Cancer care in both Japan and the UK is of a high standard. The two nations have rather different ways of organising their national healthcare systems, but both make oncological treatment a priority.
Oncological treatment in the UK
If you are a British resident of Japan who is returning home for treatment, you will be entitled to this under the NHS.
If you are an overseas expat living in the UK, then you must have resident status before you can qualify for oncological treatment. However, if you are coming from outside an EU member state, and you are planning to remain in the UK for more than six months but not permanently, you may be required to pay a surcharge (the Immigration Health Surcharge or IHS) at the time of your visa application.
The standard surcharge fee is currently:
• £300 per year per person for students and each of their dependants
• £400 per year per person for everyone else
The full amount will be paid upfront for the duration of your visa.
There are circumstances in which you do not have to pay the surcharge, such as if you are the dependant of a member of the forces who is not subject to immigration control.
If you are diagnosed with cancer and are eligible for treatment, you will be fast-tracked by the NHS into your local oncology department, and a course of treatment will be outlined for you by the oncology team. This may consist of surgery, radiotherapy or chemotherapy, as well as possibly immunotherapy, depending on the type of cancer that you have.
You will not need to pay out-of-pocket for any treatment that you receive, including for any stays in hospital. Oncological treatment under the NHS involves follow-up care. This means that you will have check-ups with your consultant on a regular basis (e.g. every three months, then every six months, then annually) after your treatment has finished.
Taking out private health insurance will not make a great difference to the quality of your cancer treatment in the UK, as private and public patients receive the same levels of medical care. Private insurance will also not necessarily speed up your access to treatment, since the NHS tends to place a high priority on cancer patients. However, private cover will give you more comfortable facilities, such as a private room in a hospital.
Oncological treatment in Japan
In 2016, the Ministry of Health, Labour and Welfare reported that cancer had been the leading cause of death among the Japanese population since 1981. In 2016 alone, 372,986 people died of cancer in Japan, and this accounted for 28.5% of all deaths that year. The increasing number of cases is due to an ageing population, but the detection and survival rates of cancer patients have been rising as well.
Mortality rates from breast cancer are lower in Japan than in the UK. However, the rates of gastric cancer in Japan are four times higher than in the UK – this is possibly due to the Japanese diet, so does not necessarily apply to expats. Survival rates for colorectal cancer are significantly higher in Japan than they are in the UK, as are survival rates for lung cancer. Survival rates among children suffering from leukaemia are higher in the UK.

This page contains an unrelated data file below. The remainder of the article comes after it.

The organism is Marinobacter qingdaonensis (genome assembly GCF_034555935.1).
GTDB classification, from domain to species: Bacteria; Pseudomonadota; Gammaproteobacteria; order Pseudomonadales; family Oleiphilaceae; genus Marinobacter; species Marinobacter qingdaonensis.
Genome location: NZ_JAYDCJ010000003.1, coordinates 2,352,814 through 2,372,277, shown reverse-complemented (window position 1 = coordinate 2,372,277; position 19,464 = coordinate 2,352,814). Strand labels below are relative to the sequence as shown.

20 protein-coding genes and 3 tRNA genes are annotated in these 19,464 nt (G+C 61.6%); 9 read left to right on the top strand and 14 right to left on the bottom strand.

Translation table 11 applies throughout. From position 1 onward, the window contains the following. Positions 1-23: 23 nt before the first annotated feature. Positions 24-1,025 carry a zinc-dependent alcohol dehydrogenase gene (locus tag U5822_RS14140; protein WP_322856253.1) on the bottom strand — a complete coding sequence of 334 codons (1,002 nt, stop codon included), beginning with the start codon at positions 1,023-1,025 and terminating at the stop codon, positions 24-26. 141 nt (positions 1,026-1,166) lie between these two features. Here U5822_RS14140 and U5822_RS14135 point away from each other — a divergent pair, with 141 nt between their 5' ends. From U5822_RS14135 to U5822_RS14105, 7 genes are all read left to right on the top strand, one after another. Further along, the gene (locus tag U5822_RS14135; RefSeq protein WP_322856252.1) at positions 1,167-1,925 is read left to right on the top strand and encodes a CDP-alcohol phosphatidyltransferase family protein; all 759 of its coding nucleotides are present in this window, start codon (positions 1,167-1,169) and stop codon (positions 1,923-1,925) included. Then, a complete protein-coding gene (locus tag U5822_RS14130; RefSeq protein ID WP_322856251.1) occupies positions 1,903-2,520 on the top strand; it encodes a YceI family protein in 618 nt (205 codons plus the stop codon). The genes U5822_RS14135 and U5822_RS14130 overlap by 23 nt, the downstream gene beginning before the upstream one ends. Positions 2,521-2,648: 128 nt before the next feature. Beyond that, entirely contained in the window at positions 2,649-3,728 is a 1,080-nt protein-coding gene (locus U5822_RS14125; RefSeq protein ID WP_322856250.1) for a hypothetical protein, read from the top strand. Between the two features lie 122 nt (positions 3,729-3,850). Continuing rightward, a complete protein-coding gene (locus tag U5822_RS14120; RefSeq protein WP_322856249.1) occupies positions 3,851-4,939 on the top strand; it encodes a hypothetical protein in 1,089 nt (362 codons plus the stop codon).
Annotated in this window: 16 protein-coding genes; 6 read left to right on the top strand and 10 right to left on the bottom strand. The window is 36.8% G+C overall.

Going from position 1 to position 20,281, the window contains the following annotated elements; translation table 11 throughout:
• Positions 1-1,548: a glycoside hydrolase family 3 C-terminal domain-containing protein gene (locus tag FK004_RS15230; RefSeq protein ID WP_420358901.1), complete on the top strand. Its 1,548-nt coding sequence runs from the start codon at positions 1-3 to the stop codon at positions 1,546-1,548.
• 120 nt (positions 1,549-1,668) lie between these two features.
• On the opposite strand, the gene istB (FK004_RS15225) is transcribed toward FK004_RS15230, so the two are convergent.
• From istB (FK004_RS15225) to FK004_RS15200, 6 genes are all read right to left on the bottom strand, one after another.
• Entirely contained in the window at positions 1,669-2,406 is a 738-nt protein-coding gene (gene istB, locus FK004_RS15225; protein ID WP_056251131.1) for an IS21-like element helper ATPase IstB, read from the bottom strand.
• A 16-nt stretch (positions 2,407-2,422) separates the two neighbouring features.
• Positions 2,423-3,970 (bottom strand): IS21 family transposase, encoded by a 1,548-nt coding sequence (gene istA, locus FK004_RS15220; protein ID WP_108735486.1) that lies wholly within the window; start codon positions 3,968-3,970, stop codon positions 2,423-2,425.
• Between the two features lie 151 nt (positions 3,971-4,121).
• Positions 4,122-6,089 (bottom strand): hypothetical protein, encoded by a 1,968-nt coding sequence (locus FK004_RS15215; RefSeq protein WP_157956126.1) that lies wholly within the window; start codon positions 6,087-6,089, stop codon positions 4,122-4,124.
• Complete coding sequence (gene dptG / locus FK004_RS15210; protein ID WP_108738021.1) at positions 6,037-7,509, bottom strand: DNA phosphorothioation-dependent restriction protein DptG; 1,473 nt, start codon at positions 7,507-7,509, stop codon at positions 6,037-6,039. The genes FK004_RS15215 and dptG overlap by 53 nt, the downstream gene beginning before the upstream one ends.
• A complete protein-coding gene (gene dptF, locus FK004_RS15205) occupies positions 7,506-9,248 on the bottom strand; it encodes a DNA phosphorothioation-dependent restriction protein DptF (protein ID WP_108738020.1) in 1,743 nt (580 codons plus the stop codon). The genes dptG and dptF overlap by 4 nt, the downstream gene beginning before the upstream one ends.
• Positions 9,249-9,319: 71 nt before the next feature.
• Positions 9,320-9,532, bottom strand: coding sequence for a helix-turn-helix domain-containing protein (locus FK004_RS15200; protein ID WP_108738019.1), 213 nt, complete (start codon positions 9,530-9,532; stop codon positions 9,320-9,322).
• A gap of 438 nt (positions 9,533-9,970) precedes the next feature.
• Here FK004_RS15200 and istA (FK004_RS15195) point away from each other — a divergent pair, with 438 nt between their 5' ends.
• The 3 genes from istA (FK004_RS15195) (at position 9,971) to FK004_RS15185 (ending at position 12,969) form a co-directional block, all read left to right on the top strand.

The National Cancer Centre (NCC) Japan is one of the nation’s top institutions for oncological research. Its mission includes:
• Discovering the fundamental causes of cancer and realising its earliest diagnosis and prevention
• Developing innovation in medical prevention, diagnosis and treatment
• Establishing and making available the most advanced standard of care to all patients
• Exploring and providing the best “cancer survivorship” for patients
• Gathering and disseminating comprehensive cancer related information to the community
• Talent development of all NCC staff members
• Recommending new initiatives and policy to the government
• Contributing to global society in collaboration with international organisations
The NCC has been developed alongside the recognition of a need for dedicated oncological hospitals (Cancer Care Hospitals) that feature medical oncologists who can focus on a range of cancers. This is instead of them being specialists in one type of tumour (for example, previously a pulmonary specialist would treat lung cancer). Japan’s more traditional and conservative approach to cancer care is under revision. In 2015, 1,060 physicians were registered as being certified in medical oncology by the Japanese Board of Cancer Therapy. This was created by the Japanese Society of Medical Oncology and the Japan Cancer Association.
Cancer care in Japan is thus becoming increasingly modern and high tech. Immunotherapy is fast becoming a critical element of treatment. Keio and Osaka universities, alongside the National Cancer Center, have successfully trialled immunotherapy for the treatment of certain types of cancer, in conjunction with existing anti-cancer drugs.
Expats report that the lack of English-speaking medical personnel can present problems, particularly in cases of oncological care, as the terminology can be complex. Some also report misdiagnoses and poor bedside manner on the part of doctors.
Some expats seek treatment at institutions such as St Luke’s International Hospital, which has been treating expats in the Japanese international community since the early 1900s and is accustomed to dealing with patients who speak other languages.
Overall, survival rates for a number of types of cancer are higher in Japan than in the UK, but both countries have a high standard of oncological treatment when considered on a global scale.